Take a tour of the Australian food landscape through seven of our most celebrated national dishes.
Ever since Paul Hogan invited the world to throw a shrimp on a barbie, Australian cuisine has become a topic of fascination for those who live on the outside. And while we don’t shy away from celebrating international dishes like curries, pizza, pasta, gyros and more, what do we actually consider as our own? Keep reading to find out the seven kinds of food our readers thought were the most Australian.
1. Bush tucker
Long before European settlement altered what we now consider our national cuisine, Indigenous Australians had created their own local flavours, supplied from the land around them.
Traditional Aboriginal bush tucker looks like a lot of things: native fruits like Kakadu plums, rosellas, riberries and the humble quandong; the fat and nutty witchetty grub, washed down with honey ants for dessert; there’s crocodile and kangaroo, as well as game like emu and possum. Eating any or all of these foods will give you firsthand insight into one of the many facets of this ancient culture.
And finally, you can’t really call yourself a modern Australian until you’ve sampled damper. Or better yet, cook your own. Take four cups of self raising flour, 25 grams of butter, a dash of milk and a pinch of salt. Mix everything together until it forms a dough. Shape the dough into a ball, place it on a rack over the fire (or in the oven) and cook until golden brown and hollow-sounding when tapped.
Where to try bush tucker:
- Brian Lee Tagalong Tours through Kooljaman at Cape Leveque
- SA’s famous Prairie Hotel Feral Mixed Grill of roo, wallaby, camel and goat
- Explore the magical East Arnhem Land with Liya Wanhurr Tours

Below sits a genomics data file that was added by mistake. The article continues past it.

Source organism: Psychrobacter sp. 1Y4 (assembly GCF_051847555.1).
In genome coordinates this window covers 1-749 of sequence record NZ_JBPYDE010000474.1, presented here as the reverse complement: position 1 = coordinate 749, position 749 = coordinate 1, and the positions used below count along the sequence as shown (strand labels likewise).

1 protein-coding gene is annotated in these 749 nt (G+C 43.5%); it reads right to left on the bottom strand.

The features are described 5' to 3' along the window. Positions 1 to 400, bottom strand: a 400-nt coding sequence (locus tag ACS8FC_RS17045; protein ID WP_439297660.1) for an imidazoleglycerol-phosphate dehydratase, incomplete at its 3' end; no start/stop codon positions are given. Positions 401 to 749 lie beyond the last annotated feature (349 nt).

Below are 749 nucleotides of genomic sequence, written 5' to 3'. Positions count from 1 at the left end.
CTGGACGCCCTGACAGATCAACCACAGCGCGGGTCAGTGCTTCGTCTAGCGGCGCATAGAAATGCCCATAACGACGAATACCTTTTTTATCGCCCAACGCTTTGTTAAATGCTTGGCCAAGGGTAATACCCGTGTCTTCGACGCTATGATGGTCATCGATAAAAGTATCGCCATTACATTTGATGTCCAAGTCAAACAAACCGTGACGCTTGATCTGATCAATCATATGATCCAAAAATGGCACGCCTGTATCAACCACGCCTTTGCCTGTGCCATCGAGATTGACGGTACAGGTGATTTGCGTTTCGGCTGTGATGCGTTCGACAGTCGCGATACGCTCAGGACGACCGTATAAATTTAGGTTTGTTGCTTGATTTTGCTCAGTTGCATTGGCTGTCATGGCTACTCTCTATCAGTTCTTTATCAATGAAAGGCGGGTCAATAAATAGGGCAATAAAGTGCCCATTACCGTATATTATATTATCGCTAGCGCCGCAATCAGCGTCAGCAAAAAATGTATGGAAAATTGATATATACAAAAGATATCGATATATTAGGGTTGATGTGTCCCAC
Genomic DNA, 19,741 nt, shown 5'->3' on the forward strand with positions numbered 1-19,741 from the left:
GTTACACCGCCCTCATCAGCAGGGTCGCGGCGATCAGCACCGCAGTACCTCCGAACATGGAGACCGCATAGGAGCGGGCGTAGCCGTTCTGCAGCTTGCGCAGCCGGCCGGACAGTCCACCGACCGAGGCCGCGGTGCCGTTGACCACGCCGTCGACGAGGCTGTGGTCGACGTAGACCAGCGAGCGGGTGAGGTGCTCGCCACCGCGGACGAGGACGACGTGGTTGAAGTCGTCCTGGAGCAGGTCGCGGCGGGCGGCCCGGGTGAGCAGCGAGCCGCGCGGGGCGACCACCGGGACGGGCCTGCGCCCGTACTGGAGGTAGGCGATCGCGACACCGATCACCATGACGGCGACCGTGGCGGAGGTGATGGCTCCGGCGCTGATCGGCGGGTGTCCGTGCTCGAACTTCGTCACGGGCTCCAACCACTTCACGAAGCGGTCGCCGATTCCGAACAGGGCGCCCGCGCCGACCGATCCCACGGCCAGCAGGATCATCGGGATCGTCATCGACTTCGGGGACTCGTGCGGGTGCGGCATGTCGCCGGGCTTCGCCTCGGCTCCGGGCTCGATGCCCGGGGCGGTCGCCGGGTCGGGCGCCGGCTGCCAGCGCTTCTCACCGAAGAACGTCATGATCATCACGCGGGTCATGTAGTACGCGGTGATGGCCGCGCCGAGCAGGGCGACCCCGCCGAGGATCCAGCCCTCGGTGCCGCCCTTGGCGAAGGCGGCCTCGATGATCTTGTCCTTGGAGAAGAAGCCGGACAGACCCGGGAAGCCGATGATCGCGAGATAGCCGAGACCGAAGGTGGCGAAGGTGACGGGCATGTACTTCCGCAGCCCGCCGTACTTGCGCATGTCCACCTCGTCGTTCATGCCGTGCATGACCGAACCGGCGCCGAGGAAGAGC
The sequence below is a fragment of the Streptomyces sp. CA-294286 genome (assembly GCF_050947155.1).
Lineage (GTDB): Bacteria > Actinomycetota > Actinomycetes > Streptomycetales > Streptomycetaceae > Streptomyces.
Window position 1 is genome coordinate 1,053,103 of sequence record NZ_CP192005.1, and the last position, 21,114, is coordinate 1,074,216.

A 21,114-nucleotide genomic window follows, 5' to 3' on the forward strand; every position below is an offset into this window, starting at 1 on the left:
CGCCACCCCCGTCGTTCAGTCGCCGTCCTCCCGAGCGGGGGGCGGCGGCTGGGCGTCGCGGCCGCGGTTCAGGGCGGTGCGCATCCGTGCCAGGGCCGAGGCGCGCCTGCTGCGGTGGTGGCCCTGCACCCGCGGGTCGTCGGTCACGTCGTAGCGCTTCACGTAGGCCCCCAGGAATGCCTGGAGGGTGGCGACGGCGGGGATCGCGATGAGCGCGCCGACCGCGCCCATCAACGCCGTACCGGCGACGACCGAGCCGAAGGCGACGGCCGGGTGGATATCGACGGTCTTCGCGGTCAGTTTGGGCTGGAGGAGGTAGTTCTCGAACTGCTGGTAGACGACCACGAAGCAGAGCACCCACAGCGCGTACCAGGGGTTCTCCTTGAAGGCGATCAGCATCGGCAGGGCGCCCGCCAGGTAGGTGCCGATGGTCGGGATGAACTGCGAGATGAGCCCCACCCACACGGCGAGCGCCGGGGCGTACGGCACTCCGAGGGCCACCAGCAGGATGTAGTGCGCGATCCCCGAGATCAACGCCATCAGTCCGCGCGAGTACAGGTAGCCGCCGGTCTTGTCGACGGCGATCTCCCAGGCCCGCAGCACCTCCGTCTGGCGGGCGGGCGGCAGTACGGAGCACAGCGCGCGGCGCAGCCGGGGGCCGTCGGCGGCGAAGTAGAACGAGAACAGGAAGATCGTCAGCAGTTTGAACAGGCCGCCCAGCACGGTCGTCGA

- Make a weekend of it with the 10 Days Of Taste Kakadu Festival
- Online, the Bush Food shop sells edible goodies out of a home base in Tamborine Mountain
The adoration for Vegemite goes deeper than just culinary pride – it speaks to the heart of our national character. Nearly everyone else in the world hates it but we don’t care.
Found in almost every pantry around the country, the most common (and well-loved) use for our favourite yeast spread is to simply spread it on toast with lashings of butter. And, like a fingerprint, every person has their own unique application method and combination. Some spread it sparingly, others like to coat toast thick and to the edges. Some enjoy with a slice of cheese, and many combine it with avocado. My mum is even known to use it as a salty soy sauce substitute in a stir fry.
Whatever the method to your particular brand of Vegemite madness, it’s hard to imagine an Australia without it.
3. A democracy sausage
It’s not known exactly when the term ‘democracy sausage’ entered Australian vernacular, but it’s safe to say Election Day hasn’t been the same since.
A democracy sausage is the colloquial name for a sausage wrapped in a slice of bread, bought from a sausage sizzle operated as a fundraiser at Australian polling places on an Election Day. According to historian Judith Brett, author of ‘From secret ballot to democracy sausage: How Australia got compulsory voting’, sausages first started appearing at poll booths in the early 1980s. Before then, as far back as the 1930s, community organisations saw voting as an opportunity to fundraise with baked goods, taking advantage of the crowds of people heading polling booths around the country.
Democracy sausage was even awarded the Australian Word of the Year for 2016, cementing its position as a linguistic staple forever.
Where to try:
- Peruse this interactive map for snag locations near you.
4. Fresh seafood bounty
‘Our home is girt by sea…’ One peruse of Australia’s national anthem and you’re well aware of the plentiful waters that surround our beautiful country. And teeming below the surface of these waters is a bountiful supply of high-quality seafood.